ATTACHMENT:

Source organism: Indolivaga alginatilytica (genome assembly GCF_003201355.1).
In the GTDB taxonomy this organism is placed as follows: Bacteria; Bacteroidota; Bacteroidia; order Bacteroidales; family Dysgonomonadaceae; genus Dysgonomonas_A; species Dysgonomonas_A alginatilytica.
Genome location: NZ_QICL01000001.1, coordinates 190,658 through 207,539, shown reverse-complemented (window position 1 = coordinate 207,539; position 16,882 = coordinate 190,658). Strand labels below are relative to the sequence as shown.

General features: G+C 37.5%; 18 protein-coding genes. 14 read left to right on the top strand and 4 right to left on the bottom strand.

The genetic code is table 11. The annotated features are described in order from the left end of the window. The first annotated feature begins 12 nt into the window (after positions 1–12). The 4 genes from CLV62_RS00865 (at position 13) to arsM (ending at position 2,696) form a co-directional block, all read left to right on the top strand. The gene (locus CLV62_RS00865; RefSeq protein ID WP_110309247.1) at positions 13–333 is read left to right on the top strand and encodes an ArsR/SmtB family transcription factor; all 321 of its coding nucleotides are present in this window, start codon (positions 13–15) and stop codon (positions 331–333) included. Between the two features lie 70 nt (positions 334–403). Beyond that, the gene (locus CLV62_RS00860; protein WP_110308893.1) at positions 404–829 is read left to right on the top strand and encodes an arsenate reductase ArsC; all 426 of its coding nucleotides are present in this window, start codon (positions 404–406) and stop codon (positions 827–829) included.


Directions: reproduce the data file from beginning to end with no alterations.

Source organism: Indolivaga alginatilytica (genome assembly GCF_003201355.1).
In the GTDB taxonomy this organism is placed as follows: Bacteria; Bacteroidota; Bacteroidia; order Bacteroidales; family Dysgonomonadaceae; genus Dysgonomonas_A; species Dysgonomonas_A alginatilytica.
Genome location: NZ_QICL01000001.1, coordinates 190,658 through 207,539, shown reverse-complemented (window position 1 = coordinate 207,539; position 16,882 = coordinate 190,658). Strand labels below are relative to the sequence as shown.

General features: G+C 37.5%; 18 protein-coding genes. 14 read left to right on the top strand and 4 right to left on the bottom strand.

The genetic code is table 11. The annotated features are described in order from the left end of the window. The first annotated feature begins 12 nt into the window (after positions 1–12). The 4 genes from CLV62_RS00865 (at position 13) to arsM (ending at position 2,696) form a co-directional block, all read left to right on the top strand. The gene (locus CLV62_RS00865; RefSeq protein ID WP_110309247.1) at positions 13–333 is read left to right on the top strand and encodes an ArsR/SmtB family transcription factor; all 321 of its coding nucleotides are present in this window, start codon (positions 13–15) and stop codon (positions 331–333) included. Between the two features lie 70 nt (positions 334–403). Beyond that, the gene (locus CLV62_RS00860; protein WP_110308893.1) at positions 404–829 is read left to right on the top strand and encodes an arsenate reductase ArsC; all 426 of its coding nucleotides are present in this window, start codon (positions 404–406) and stop codon (positions 827–829) included.